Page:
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For The 1st Time In Recorded History, Smoke From Wildfires Reaches The North Pole

This aerial photo taken from an airplane on July 27 shows smoke rising from a forest fire outside the village of Berdigestyakh in Russia's Sakha Republic in northeastern Siberia.
This aerial photo taken from an airplane on July 27 shows smoke rising from a forest fire outside the village of Berdigestyakh in Russia's Sakha Republic in northeastern Siberia.

Smoke from wildfires raging in Russia has reached the North Pole for the first time in recorded history.

Data captured by satellites flying over the region revealed Friday show just how much smoke is being produced from the hundreds of forest fires in the Sakha Republic in Siberia and just how far that smoke is spreading, NASA said in a release issued over the weekend.

Smoke blankets the sky for about 2,000 miles from east to west and 2,500 miles north to south, the report noted. Smoke from those fires has even been recorded as having traveled more than 1,864 miles to reach the North Pole — an unprecedented distance.

Smoke from the fires also stretched over 1,200 miles on Wednesday to reach all the way to Mongolia, NASA said. Ulaanbaatar, the capital of Mongolia, and some northern and central regions were blanketed in "white smoke," China's Xinhua news agency reported. The smoke was also visible in Canada, some western regions of Greenland and Nunavut, a Canadian territory.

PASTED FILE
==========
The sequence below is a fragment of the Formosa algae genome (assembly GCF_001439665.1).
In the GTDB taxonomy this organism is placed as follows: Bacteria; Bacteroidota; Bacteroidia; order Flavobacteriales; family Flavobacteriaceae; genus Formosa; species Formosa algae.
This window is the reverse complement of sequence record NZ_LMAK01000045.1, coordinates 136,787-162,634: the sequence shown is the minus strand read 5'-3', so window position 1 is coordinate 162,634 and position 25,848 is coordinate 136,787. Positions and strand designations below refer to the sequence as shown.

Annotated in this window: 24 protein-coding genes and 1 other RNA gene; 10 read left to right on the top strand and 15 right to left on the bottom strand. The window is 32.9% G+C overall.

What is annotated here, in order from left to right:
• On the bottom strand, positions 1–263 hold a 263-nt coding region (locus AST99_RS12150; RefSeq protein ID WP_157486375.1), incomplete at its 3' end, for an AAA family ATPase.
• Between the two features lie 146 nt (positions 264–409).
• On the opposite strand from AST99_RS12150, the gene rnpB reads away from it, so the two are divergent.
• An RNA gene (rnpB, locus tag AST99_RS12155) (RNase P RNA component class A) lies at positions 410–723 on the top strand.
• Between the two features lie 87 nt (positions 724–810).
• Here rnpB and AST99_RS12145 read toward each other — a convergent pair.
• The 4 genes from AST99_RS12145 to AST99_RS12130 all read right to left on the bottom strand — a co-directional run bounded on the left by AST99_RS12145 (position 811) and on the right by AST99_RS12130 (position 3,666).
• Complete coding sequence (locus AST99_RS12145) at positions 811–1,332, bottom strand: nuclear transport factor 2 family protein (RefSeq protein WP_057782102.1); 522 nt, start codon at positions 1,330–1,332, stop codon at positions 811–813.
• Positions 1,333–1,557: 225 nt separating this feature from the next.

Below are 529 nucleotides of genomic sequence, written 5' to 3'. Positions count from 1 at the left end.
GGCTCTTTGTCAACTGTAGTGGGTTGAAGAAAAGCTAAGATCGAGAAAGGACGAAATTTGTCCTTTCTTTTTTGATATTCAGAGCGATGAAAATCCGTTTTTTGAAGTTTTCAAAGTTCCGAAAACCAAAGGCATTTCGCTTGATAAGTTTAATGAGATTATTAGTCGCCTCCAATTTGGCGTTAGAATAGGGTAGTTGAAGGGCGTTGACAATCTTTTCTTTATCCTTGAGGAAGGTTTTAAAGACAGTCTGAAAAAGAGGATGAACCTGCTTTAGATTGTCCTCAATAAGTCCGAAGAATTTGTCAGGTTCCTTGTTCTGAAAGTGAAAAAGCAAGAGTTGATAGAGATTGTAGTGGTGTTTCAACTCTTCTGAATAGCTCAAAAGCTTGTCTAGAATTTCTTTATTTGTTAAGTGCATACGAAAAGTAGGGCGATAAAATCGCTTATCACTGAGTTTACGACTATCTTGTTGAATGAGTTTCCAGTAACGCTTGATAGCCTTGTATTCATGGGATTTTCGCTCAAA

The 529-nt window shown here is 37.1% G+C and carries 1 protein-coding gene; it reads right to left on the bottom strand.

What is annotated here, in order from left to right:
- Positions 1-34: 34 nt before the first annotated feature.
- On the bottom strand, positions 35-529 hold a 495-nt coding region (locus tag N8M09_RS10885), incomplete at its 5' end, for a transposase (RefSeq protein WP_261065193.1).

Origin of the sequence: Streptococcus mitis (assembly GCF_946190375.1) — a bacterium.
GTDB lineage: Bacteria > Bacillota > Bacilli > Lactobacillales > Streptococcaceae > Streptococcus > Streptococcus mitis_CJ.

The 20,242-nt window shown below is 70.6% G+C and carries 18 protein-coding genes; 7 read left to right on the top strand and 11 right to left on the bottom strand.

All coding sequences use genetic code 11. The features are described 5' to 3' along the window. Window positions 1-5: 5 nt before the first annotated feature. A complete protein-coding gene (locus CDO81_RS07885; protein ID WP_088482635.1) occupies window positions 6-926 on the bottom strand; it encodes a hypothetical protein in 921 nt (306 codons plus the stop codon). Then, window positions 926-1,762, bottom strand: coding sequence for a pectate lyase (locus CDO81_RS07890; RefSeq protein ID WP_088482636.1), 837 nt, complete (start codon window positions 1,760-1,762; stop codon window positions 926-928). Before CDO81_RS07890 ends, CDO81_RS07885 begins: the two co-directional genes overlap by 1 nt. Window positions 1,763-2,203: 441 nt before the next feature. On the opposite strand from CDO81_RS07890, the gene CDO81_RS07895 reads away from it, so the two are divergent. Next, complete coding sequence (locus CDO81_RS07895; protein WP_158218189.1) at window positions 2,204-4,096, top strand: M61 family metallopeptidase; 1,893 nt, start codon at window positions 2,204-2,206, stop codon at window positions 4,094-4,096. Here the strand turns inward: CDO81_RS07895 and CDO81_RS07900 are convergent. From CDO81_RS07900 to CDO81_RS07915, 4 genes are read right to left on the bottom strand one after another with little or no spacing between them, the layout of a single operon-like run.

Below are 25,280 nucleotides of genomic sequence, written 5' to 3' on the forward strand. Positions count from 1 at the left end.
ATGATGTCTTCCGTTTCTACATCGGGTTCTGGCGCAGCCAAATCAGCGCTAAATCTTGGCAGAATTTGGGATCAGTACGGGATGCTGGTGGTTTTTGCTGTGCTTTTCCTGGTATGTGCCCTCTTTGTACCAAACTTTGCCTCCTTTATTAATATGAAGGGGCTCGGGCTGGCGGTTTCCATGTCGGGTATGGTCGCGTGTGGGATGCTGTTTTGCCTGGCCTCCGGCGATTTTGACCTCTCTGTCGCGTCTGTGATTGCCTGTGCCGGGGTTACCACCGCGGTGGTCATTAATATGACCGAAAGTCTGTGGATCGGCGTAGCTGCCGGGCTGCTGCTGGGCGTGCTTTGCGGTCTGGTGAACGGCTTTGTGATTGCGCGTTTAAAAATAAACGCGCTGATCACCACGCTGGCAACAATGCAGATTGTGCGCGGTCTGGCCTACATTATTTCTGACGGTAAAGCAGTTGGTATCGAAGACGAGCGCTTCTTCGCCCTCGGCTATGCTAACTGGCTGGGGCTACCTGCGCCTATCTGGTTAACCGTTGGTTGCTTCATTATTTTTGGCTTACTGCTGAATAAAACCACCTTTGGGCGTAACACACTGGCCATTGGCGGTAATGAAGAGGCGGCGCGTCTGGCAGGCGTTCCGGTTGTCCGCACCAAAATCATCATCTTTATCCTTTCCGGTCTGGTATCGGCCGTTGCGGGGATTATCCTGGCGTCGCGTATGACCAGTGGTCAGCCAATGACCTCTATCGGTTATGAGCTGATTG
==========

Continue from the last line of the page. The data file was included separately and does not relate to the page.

The wildfires in Siberia are already an out-of-the-ordinary occurrence. The Sakha Republic, also known as Yakutia, is covered by boreal, or snow, forest, and its northern region is one of the coldest places on the planet, according to the NASA report.

However, the area has been experiencing record high temperatures recently. In June, some parts reached a ground temperature of 118 degrees Fahrenheit and an air temperature of 89.4 degrees, according to Arctic Today.

NASA's news comes on the heels of a United Nations report released on Monday warning that climate change, caused by human actions such as greenhouse gas emissions, is nearing catastrophic levels.

While it's not too late, leaders across the globe would have to agree to drastic changes and implement them as quickly as possible, the report said. Amid wildfires, deadly flooding and history-making changes to the rainforest, the planet is already feeling the effects of sustained inaction.

Copyright 2021 NPR. To see more, visit https://www.npr.org.